I expected it to be free running from the time I start it. I would do something like this:
int ocompare_config_ext(xpin_t pin, bool_t enable, uint32_t period, uint8_t behavior)
tpm_t tpm = xpin_get_tpm(pin);
uint8_t channel = xpin_get_tpm_ch(pin);
if (behavior != OCOMPARE_TOGGLE &&
behavior != OCOMPARE_CLEAR &&
behavior != OCOMPARE_SET)
REG_TPMSC(tpm) = 0;
/* Prescaler for ocompare won't change in ocompare_set_timeout calls */
if (tpm_set_prescaler(tpm, max_timeout) < 0)
REG_TPMCSC(tpm, channel) = TPM1C0SC_MS0A_MASK | (behavior << 2);
REG_TPMCV(tpm, channel) += tpm_compute_modulo(REG_TPMSC(tpm), init_timeout); /* Set timeout */
REG_TPMMOD(tpm) = period; /* NO LONGER FREE RUNNING! */
REG_TPMCNT(tpm) = 0;
I got rid of the initial/starting point, but if somebody really needed that, you could use it to set TPMCNT (you’d set it to max_timeout - init_timeout). I don’t see much purpose to that, though, especially since it currently doesn’t work.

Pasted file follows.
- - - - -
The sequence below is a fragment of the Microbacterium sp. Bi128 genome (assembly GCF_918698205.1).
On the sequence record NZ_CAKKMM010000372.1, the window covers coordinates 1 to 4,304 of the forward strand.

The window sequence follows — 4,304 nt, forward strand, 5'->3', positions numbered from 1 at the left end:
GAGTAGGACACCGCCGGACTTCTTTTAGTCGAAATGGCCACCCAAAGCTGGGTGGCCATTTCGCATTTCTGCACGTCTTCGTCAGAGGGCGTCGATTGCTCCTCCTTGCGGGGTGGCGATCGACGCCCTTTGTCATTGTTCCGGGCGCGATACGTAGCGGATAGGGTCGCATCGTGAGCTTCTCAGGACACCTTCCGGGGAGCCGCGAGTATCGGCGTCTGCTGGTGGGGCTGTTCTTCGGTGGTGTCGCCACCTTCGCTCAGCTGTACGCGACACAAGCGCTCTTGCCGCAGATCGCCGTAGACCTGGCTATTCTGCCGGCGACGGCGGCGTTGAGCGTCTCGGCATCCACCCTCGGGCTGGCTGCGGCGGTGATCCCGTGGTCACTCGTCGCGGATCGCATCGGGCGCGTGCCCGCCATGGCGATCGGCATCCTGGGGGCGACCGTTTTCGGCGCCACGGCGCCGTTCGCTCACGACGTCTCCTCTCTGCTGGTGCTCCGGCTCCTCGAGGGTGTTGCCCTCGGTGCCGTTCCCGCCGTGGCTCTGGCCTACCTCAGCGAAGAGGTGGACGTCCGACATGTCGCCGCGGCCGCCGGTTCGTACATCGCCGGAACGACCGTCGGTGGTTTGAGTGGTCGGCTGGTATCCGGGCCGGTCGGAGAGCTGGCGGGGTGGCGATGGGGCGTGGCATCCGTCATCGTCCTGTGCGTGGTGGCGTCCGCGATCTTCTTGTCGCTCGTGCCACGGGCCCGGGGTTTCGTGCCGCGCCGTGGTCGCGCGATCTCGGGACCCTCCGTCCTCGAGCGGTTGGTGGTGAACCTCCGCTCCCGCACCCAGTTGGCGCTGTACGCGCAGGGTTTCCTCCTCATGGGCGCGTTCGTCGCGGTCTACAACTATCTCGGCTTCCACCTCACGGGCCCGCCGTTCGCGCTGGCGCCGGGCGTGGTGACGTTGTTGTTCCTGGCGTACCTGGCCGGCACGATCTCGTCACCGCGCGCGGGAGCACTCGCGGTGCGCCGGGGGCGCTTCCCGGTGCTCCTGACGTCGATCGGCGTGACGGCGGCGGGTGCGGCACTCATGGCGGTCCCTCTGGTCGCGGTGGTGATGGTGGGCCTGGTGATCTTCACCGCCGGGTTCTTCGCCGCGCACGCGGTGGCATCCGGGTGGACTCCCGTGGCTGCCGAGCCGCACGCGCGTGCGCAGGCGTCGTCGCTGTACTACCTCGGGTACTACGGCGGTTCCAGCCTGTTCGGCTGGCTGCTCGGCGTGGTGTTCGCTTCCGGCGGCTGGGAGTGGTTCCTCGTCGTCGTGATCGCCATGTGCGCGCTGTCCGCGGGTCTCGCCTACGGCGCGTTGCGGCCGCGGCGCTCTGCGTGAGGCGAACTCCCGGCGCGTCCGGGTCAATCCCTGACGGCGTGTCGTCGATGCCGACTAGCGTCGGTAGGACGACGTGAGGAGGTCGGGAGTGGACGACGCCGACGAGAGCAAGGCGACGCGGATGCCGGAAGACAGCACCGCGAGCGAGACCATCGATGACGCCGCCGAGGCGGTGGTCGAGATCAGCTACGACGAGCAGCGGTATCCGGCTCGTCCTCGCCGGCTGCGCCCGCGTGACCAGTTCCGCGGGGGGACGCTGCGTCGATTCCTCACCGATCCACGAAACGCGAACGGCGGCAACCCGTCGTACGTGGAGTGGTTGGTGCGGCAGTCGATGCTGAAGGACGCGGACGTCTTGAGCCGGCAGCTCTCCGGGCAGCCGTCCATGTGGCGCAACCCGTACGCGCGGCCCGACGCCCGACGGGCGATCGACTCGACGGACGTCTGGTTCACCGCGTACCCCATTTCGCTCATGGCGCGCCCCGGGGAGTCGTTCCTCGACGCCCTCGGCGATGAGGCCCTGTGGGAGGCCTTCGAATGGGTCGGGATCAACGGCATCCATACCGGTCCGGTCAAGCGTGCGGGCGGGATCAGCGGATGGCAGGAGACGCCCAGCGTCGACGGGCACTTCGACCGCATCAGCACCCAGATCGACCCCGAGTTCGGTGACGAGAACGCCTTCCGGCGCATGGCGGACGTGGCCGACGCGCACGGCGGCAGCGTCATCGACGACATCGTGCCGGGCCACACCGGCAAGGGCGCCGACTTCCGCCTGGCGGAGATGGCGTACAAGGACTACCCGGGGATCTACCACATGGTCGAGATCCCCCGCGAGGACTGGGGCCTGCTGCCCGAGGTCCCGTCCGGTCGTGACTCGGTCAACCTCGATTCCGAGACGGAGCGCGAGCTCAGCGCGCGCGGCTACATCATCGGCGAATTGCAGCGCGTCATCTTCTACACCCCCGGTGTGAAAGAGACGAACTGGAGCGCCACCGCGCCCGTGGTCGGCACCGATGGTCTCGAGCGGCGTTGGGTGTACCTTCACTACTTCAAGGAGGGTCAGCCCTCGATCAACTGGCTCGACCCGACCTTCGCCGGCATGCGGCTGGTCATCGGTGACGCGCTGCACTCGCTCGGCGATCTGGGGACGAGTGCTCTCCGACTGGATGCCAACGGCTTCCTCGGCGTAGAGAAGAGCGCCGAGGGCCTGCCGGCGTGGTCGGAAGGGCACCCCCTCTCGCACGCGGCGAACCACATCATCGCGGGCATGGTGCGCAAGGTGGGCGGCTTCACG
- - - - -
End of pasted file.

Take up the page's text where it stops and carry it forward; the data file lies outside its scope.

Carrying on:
The advantage of this arrangement is that you can put out pulses (let’s say square waves) at a harware-precise interval. Then, in your IRQ, all you’re responsible for is setting the next pin state, and you have the entire period to do so. In other words, you completely eliminate jitter due to interrupt latency, and you have as long as the entire period to service the interrupt.
In my case, the only thing the isr does is set_behavior() (I think that’s what it was called - it’s not in front of me right now) to set the next state.
If you’re worried about breaking backward compatibility, another way to do this would be to add a new function similar to set_timeout, and name it something like set_timeout_periodic that sets TPMMOD and TPMCNT. That’s essentially what I did to get to a solution.
By the way, my problems still aren’t over. Even when I set the behavior to TOGGLE, I’m not getting very square waves this way. I suspect the problem is the way the config function chooses its dividers. I’ll figure this out later in the week and get back to you with results.